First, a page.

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What is the best and easiest way to swap variables?

I have a PHP website with variables are across several PHP files. I want to be able to declare one variable in a global file and allow other files to select appropriate variables based on this.



$siteState = "Online";
//$siteState = "Testing";
//$siteState = "Local";


$dbHostOnline = "123.321.123.321";
$dbUsernameOnline = "root";
$dbPasswordOnline = "asdf";
$dbHostTest = "localhost";
$dbUsernameTest = "test";
$dbPasswordTest = "fdsa";
$dbHostLocal = "localhost";
$dbUsernameLocal = "root";
$dbPasswordLocal = "dsaf";

So, somehow when I select $siteState = "Testing" inside db.php it will select the $dbHostTest, $dbUsernameTest and $dbPasswordTest variables.

Any ideas? Something with Arrays maybe?

share|improve this question

Even though it is possible to do with using {} like

${'dbHost' . $siteState} = '...';

I strongly recommend you to look at arrays:

$options = array(
    'Online' => array('host' => '...', 'username' => '...'),
    'Test' => array('host' => '...', 'username' => '...'),

$current = $options[$siteState];
share|improve this answer
So you recommend to use global variables?? – OZ_ Aug 6 '11 at 7:09
@OZ_: I said nothing about variables scope. The code sample I've given could be wrapped with function or class method, couldn't it? – zerkms Aug 6 '11 at 7:10
You could then also use extract to move those array elements into individual variables; extract($options[$siteState]) to get $host, $username etc. – Stephen Wood Aug 6 '11 at 7:12
@zerkms it's very important so I think is better to write about it. – OZ_ Aug 6 '11 at 7:12
@Stephen Wood: yep, but array is a better container for that purposes, imho. – zerkms Aug 6 '11 at 7:13

You could quite simply do a switch in db.php on $siteState, and define each of $dbHost, $dbPassword for each case:

switch ($sitestate)
    case 'testing':
         $dbHost = '...';
         $dbUser = '...';
    case 'online':
         $dbHost = '...';
         $dbUser = '...';

And from there all scripts use the $dbHost, $dbPass etc variables, which will change depending on which $siteState you have set. This is easy to add/remove different states, and avoids the additional overhead of arrays as you will online ever need to access on set of $db variables.


Another, perhaps better, way of defining this data would be to use constants given that db connection data isn't going to change, viz.:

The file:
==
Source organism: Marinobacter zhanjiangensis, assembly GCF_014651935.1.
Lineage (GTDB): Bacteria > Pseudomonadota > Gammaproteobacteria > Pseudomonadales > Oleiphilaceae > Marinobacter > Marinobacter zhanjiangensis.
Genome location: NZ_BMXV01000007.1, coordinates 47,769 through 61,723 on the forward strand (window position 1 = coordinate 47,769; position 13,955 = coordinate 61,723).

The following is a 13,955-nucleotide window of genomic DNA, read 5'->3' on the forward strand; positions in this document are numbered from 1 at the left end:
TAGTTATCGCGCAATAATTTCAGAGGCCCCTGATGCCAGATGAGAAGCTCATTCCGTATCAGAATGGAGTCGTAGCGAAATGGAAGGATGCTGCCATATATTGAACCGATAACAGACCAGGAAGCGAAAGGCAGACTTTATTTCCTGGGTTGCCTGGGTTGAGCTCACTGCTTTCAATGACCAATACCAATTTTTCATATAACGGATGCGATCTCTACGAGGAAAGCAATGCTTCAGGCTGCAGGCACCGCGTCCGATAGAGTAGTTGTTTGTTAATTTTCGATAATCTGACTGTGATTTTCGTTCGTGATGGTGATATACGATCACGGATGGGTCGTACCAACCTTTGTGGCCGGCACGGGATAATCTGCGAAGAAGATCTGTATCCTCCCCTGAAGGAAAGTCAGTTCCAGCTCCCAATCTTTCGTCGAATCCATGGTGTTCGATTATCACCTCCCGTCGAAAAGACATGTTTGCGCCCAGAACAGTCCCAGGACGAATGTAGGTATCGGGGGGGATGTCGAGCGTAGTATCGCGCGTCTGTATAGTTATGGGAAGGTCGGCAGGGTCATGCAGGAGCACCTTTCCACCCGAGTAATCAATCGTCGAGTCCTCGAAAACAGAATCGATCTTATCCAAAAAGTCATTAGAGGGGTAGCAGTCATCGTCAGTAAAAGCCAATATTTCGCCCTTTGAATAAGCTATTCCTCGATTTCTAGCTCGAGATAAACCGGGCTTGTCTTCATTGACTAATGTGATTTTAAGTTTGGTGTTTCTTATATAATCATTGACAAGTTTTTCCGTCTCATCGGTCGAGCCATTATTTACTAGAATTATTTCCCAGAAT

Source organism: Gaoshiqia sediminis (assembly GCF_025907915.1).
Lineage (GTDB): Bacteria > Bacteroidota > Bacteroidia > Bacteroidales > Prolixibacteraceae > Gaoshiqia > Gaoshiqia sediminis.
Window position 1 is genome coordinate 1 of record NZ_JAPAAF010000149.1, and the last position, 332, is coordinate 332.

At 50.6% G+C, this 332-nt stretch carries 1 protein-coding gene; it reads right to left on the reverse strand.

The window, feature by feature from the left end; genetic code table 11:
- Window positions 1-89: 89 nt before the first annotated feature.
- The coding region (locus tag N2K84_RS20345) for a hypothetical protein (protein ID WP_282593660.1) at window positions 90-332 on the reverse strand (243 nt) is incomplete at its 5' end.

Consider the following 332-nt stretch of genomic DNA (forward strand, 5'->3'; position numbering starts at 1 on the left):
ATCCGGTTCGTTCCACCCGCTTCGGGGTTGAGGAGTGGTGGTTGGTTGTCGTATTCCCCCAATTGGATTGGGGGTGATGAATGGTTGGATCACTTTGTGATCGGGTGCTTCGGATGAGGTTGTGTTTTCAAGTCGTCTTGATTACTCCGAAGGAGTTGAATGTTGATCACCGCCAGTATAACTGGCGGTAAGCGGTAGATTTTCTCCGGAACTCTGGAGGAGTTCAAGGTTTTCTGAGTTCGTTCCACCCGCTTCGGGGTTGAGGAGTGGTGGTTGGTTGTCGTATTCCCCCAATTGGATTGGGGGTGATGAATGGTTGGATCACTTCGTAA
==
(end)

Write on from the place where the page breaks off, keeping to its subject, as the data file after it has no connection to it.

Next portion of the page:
case 'testing':
    define('DB_HOST', '...');
    define('DB_USER', '...');
share|improve this answer

I think this would be the perfect time to look into switch-statements! Just the standard link to the switch() PHP documentation (link).

Code example:


        case 'Online':
            $dbHost = "123.321.123.321";
            $dbUsername = "root";
            $dbPassword = "asdf";
        case 'Testing':
            $dbHost = "localhost";
            $dbUsernameOnline = "root";
            $dbPasswordOnline = "asdf";
        case 'Local':
            $dbHost = "localhost";
            $dbUsernameOnline = "root";
            $dbPasswordOnline = "asdf";

Didn't see Stephen Wood's answer before I posted, sorry.

share|improve this answer

Never use global variables. NEVER. Kick each one, who will recommend you to use global variables.
All constants should be declared in classes, which will use these constants (and they will be accessible for other classes).
And to not use "include" you can learn how to use namespaces and autoloading:
In your case you can use different classes for testing.

share|improve this answer
Newbies with "-1" - comment your downvotes. I will explain you, what is your mistake, if you don't know it yet. – OZ_ Aug 6 '11 at 7:25
OZ: I didn't downvote you but why is this mistake? – Phpdevpad Aug 6 '11 at 7:42
@Jitamaro what "this"? Using global variables is big mistake. Because your code becomes fragile because you can't move part of your code (where these global variables not declared), difficult errors and bugs appears because of names collisions. – OZ_ Aug 6 '11 at 7:46

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